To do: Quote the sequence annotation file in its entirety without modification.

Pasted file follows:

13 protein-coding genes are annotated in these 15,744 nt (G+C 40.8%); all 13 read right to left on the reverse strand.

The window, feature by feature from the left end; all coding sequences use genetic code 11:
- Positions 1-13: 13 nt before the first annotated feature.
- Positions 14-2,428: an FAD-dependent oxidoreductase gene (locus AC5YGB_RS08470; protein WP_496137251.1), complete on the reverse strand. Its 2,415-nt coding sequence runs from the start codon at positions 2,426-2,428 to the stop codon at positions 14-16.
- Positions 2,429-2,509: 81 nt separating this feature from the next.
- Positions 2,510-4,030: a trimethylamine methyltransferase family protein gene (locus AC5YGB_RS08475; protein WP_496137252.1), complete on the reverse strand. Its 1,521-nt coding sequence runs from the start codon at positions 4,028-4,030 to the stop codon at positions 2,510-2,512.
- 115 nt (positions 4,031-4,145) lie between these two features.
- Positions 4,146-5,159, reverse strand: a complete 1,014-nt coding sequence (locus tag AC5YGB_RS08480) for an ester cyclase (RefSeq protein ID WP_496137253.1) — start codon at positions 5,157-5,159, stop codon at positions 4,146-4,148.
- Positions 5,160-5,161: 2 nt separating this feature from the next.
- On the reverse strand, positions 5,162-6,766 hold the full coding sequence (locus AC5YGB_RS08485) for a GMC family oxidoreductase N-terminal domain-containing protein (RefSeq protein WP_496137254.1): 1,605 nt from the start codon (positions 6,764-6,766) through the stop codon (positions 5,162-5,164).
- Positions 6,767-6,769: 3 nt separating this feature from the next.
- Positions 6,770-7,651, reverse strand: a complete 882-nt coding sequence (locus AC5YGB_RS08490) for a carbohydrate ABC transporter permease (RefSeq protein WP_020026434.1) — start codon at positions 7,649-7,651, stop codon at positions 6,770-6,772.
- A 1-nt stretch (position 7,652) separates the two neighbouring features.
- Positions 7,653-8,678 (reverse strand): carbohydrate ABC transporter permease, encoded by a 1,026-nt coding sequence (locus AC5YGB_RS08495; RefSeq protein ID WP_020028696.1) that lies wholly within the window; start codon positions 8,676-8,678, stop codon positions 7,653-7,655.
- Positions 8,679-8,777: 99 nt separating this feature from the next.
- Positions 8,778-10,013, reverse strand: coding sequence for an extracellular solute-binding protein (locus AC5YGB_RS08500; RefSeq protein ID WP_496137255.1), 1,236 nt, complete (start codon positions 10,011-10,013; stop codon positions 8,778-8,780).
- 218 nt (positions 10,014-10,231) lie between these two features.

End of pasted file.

13 protein-coding genes are annotated in these 15,744 nt (G+C 40.8%); all 13 read right to left on the reverse strand.

The window, feature by feature from the left end; all coding sequences use genetic code 11:
- Positions 1-13: 13 nt before the first annotated feature.
- Positions 14-2,428: an FAD-dependent oxidoreductase gene (locus AC5YGB_RS08470; protein WP_496137251.1), complete on the reverse strand. Its 2,415-nt coding sequence runs from the start codon at positions 2,426-2,428 to the stop codon at positions 14-16.
- Positions 2,429-2,509: 81 nt separating this feature from the next.
- Positions 2,510-4,030: a trimethylamine methyltransferase family protein gene (locus AC5YGB_RS08475; protein WP_496137252.1), complete on the reverse strand. Its 1,521-nt coding sequence runs from the start codon at positions 4,028-4,030 to the stop codon at positions 2,510-2,512.
- 115 nt (positions 4,031-4,145) lie between these two features.
- Positions 4,146-5,159, reverse strand: a complete 1,014-nt coding sequence (locus tag AC5YGB_RS08480) for an ester cyclase (RefSeq protein ID WP_496137253.1) — start codon at positions 5,157-5,159, stop codon at positions 4,146-4,148.
- Positions 5,160-5,161: 2 nt separating this feature from the next.
- On the reverse strand, positions 5,162-6,766 hold the full coding sequence (locus AC5YGB_RS08485) for a GMC family oxidoreductase N-terminal domain-containing protein (RefSeq protein WP_496137254.1): 1,605 nt from the start codon (positions 6,764-6,766) through the stop codon (positions 5,162-5,164).
- Positions 6,767-6,769: 3 nt separating this feature from the next.
- Positions 6,770-7,651, reverse strand: a complete 882-nt coding sequence (locus AC5YGB_RS08490) for a carbohydrate ABC transporter permease (RefSeq protein WP_020026434.1) — start codon at positions 7,649-7,651, stop codon at positions 6,770-6,772.
- A 1-nt stretch (position 7,652) separates the two neighbouring features.
- Positions 7,653-8,678 (reverse strand): carbohydrate ABC transporter permease, encoded by a 1,026-nt coding sequence (locus AC5YGB_RS08495; RefSeq protein ID WP_020028696.1) that lies wholly within the window; start codon positions 8,676-8,678, stop codon positions 7,653-7,655.
- Positions 8,679-8,777: 99 nt separating this feature from the next.
- Positions 8,778-10,013, reverse strand: coding sequence for an extracellular solute-binding protein (locus AC5YGB_RS08500; RefSeq protein ID WP_496137255.1), 1,236 nt, complete (start codon positions 10,011-10,013; stop codon positions 8,778-8,780).
- 218 nt (positions 10,014-10,231) lie between these two features.